I think it was Clint Eastwood who, as Dirty Harry, gave the world’s most famous trigger warning:
I know what you’re thinking: “Did he fire six shots or only five?” Well, to tell you the truth, in all this excitement, I’ve kinda lost track myself. But being this is a .44 Magnum, the most powerful handgun in the world, and would blow your head clean off, you’ve got to ask yourself one question: “Do I feel lucky?” Well, do ya, punk?
The punk in question did not feel lucky—because he was well cautioned.
I myself partook in and of trigger warnings. One day back in high school I had a fight with the sheriff’s son (he started it). Later that afternoon, as I strolled down a dirt road, the sheriff himself drove up and invited me to sit in the air-conditioned comfort of his squad car. There I received a colorful but theoretical education about the capabilities of the sheriff’s weapon, an education that he promised would turn practical were I to meet his son again.
Another was while I was breakfasting in my apartment in a rough area of San Antonio. I heard a shot and, being curious, I rushed outside to see what was the matter. Two gentleman wielding guns ran by, and as the lead saw me he asked, “You in the military? C’mon!” I was. I followed. A figure in the distance receded then disappeared. This later proved to be Peepin’ Pete, a fellow who derived perverse satisfaction from peering into the windows of young couples (who are you to judge?). Peepin’ Pete made the mistake of looking into the wrong apartment that morning. But he was fleet of foot and escaped. He was months later caught in flagrante delicto and met his reward.
These incidents show that trigger warnings work, but they are not infallible in the sense that, depending on the circumstance, one caution may be insufficient. Anyway, I took the lessons to heart and joined the National Rifle Association that I might learn more.
And now to show my pride and display my love of education, when asked for an ID on the Upper West Side, a Progressive suzerainty, as a kind of weak trigger warning, I sometimes bring out the badge pictured above (I altered the number here). I do after all sort of look like the man standing in front: tall, hatted, big nose, crooked teeth, appropriately dressed, Caucasian.
This long introduction was necessary to explain why I was initially enthusiastic when I spotted a column by Michael Moynihan which promised a discussion on trigger warnings. I was excited to learn his opinion whether revolvers gave better cautions than pistols, or were .20 gauge bird-shotted shotguns sufficient?
Alas, no. Trigger warnings are no longer straightforward. Yet another term, yet another useful descriptor, has been lost to us.
It seems that certain delicate kiddies which infest our universities worry that they might—I say might—be offended. This very possibility is intolerable to them. So they insist that they be warned with prominent labels on material which might in any way might “trigger” bad feelings in anybody. This way nearly all of Mark Twain, and pretty much all white male authors writing before 1950, can be avoided. Moynihan:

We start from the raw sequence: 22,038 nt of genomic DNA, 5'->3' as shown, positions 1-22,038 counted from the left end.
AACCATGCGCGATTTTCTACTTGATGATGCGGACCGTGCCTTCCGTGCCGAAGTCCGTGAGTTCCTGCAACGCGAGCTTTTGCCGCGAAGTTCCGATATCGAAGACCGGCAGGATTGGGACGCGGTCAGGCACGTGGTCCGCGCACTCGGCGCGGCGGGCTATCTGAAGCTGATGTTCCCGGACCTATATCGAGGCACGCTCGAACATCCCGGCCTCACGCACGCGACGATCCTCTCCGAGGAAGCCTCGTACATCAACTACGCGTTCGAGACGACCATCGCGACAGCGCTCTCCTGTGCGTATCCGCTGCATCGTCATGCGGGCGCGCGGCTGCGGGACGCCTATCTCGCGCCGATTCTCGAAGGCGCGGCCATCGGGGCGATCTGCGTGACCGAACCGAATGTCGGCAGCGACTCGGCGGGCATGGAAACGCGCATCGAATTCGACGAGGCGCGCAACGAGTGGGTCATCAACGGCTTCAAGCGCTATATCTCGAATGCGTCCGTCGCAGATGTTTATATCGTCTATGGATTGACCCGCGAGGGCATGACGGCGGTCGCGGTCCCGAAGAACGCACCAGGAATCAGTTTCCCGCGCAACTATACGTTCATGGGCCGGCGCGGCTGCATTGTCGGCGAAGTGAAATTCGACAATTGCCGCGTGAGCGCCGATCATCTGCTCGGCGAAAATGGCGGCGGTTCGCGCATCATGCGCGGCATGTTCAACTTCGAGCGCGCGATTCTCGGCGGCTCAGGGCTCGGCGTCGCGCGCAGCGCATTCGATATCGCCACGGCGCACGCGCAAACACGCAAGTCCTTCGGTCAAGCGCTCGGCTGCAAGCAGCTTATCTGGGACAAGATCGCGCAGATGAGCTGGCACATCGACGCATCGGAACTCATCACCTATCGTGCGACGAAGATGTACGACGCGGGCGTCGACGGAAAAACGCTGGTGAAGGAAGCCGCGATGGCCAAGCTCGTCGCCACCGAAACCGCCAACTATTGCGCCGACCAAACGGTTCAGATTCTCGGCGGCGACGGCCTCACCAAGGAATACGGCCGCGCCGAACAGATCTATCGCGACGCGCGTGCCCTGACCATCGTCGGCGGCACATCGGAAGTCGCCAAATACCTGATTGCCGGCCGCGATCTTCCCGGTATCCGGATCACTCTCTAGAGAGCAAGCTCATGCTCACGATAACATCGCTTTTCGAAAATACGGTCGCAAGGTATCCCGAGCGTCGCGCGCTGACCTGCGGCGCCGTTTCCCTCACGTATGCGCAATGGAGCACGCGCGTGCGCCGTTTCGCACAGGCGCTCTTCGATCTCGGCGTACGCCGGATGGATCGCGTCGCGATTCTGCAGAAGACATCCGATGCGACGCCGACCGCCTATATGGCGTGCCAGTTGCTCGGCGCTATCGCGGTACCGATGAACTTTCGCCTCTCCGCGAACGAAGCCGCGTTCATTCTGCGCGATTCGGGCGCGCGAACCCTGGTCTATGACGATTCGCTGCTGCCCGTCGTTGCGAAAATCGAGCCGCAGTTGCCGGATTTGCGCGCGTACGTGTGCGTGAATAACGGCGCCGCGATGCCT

At the University of California, Santa Barbara, the student senate, which appears to be staffed by the only people in the solar system dumber than actual senators, passed a resolution to “begin the process of instituting mandatory ‘trigger warnings’ on class syllabi,” flagging books that could make students feel uncomfortable. One student arguing in favor of the measure commented, with all the grace and wit of Soviet bureaucrat, “I’ve been in this kind of situation before—it sucks; we should pass it.”
There are already many websites listing items which must have trigger warnings. One collection includes “Slimy things”, “Insects”, and, my favorite, “Anything that might inspire intrusive thoughts in people with OCD.” How do you test that one?
It surpasses the imagination to consider how these precious children would behave in the face of real trigger warnings. Apocalyptic tantrum doesn’t come close to covering it. I’d tell these poor darlings to man up, except that that phrase is now deemed officially “offensive” at Duke University. The most depressing poster I’ve seen in decades read “I don’t say ‘MAN UP’ because I don’t believe in gender norms.
The feminismization (not a typo) of America is nearly complete, at least at its higher echelons.
Update This is probably the best place for “Rape, Rape-Rape and Sexual Assault at Colleges: The battle over what constitutes sexual assault on college campuses is reaching new levels of absurdity.“